With roots dating back to the mid-19th century, Old Town is historically “old,” but still young at heart. The community, just north of downtown, thrives on its myriad shops, restaurants, bars, and theaters; it’s easy to understand why people have decided to call it home for centuries.
From artsy to well-off, the neighborhood’s inhabitants have changed over the decades. Today, they’re generally well-educated and cultured with a considerable income. However, residential properties also tend to be slightly less expensive than other neighborhoods in Chicago, so it is also affordable.
While it's primarily composed of tranquil residential blocks lined with low-rise, Victorian buildings, the neighborhood is more active in the Old Town Triangle District to the north, Division Street commercial areas to the south, and populated Wells and Clark Streets running through its core.
Old Town springs to life with specialty shops full of handmade goods, music and books, spices, and cigars; coffee shops and family-owned restaurants; and a mix of seasoned taverns like Old Town Ale House and newer bars like Old Town Pour House. The Second City and Zanies Comedy Club also regularly welcome notable acts to the stage, so there’s always new shows to catch for belly laughs.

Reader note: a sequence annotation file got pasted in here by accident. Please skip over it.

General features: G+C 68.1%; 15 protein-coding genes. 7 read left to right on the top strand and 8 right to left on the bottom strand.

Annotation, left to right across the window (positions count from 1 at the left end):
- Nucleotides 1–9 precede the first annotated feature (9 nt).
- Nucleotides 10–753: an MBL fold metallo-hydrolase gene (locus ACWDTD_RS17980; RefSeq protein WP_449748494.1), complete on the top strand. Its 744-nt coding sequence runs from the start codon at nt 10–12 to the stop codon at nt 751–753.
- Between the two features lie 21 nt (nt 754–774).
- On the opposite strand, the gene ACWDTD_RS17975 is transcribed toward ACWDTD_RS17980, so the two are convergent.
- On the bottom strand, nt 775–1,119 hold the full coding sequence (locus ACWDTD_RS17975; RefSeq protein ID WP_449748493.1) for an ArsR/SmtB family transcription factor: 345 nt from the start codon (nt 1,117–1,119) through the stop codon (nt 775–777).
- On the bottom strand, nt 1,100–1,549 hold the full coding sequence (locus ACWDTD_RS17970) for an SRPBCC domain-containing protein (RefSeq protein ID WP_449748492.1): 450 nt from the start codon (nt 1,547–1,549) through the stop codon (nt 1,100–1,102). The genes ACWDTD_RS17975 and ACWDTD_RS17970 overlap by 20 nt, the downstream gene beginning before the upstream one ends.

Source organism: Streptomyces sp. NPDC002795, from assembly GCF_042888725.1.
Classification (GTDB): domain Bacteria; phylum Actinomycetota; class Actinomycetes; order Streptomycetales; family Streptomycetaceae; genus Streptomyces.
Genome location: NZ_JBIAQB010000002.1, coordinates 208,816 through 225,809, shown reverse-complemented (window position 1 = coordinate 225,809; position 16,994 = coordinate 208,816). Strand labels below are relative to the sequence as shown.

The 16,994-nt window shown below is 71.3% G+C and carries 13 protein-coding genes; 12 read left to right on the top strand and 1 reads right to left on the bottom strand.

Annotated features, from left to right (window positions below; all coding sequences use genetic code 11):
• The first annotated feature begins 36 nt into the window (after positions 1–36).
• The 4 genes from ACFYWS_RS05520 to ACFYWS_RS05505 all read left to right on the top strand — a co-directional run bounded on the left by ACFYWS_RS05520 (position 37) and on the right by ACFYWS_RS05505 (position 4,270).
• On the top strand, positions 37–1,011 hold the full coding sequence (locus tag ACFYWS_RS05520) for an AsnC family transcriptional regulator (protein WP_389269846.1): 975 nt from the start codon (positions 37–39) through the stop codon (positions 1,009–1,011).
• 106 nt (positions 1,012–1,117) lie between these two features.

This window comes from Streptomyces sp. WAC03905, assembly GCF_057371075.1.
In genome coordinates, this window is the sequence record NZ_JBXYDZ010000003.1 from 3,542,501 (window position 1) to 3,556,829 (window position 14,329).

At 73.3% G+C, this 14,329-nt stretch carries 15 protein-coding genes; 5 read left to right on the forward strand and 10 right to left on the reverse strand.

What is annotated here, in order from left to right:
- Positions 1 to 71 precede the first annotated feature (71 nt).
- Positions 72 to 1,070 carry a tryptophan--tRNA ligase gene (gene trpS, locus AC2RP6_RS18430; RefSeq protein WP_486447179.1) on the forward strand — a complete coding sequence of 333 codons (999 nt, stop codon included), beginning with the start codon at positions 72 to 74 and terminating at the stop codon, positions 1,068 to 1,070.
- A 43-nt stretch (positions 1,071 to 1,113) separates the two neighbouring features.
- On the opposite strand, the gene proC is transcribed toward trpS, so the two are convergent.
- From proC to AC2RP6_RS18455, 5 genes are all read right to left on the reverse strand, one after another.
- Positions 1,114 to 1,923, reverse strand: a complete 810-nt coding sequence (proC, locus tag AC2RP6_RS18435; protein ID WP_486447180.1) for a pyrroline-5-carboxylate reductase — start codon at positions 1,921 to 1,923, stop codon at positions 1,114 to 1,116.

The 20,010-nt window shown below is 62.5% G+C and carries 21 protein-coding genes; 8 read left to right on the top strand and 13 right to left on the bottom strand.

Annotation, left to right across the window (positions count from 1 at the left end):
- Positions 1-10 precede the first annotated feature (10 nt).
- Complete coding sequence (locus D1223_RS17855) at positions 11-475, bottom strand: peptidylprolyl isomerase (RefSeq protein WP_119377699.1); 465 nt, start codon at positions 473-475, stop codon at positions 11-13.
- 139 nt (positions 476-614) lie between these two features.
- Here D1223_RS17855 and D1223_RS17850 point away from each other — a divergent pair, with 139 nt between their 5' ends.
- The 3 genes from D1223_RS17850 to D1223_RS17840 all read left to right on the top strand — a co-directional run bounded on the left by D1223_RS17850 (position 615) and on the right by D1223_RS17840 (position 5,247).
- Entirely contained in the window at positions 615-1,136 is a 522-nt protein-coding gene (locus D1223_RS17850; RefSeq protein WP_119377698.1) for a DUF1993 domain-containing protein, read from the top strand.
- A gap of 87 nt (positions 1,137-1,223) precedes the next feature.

While not quite as new or pricey as nearby downtown neighborhoods, Old Town certainly still has a prime real estate portfolio. A diverse selection of brick townhomes, single-family homes, and vintage walk-up apartment buildings line its charming streets, and condo units in high-rises that display sweeping lake views.
Simply meandering the streets enroute to the nearby lake can be a treat for Old Town residents and visitors, and its distinctive architecture is a natural draw for those who appreciate being surrounded by history. Many of the city’s oldest Victorian-era buildings, such as St. Michael’s Church, which survived the Great Chicago Fire of 1871, are still staples of the community.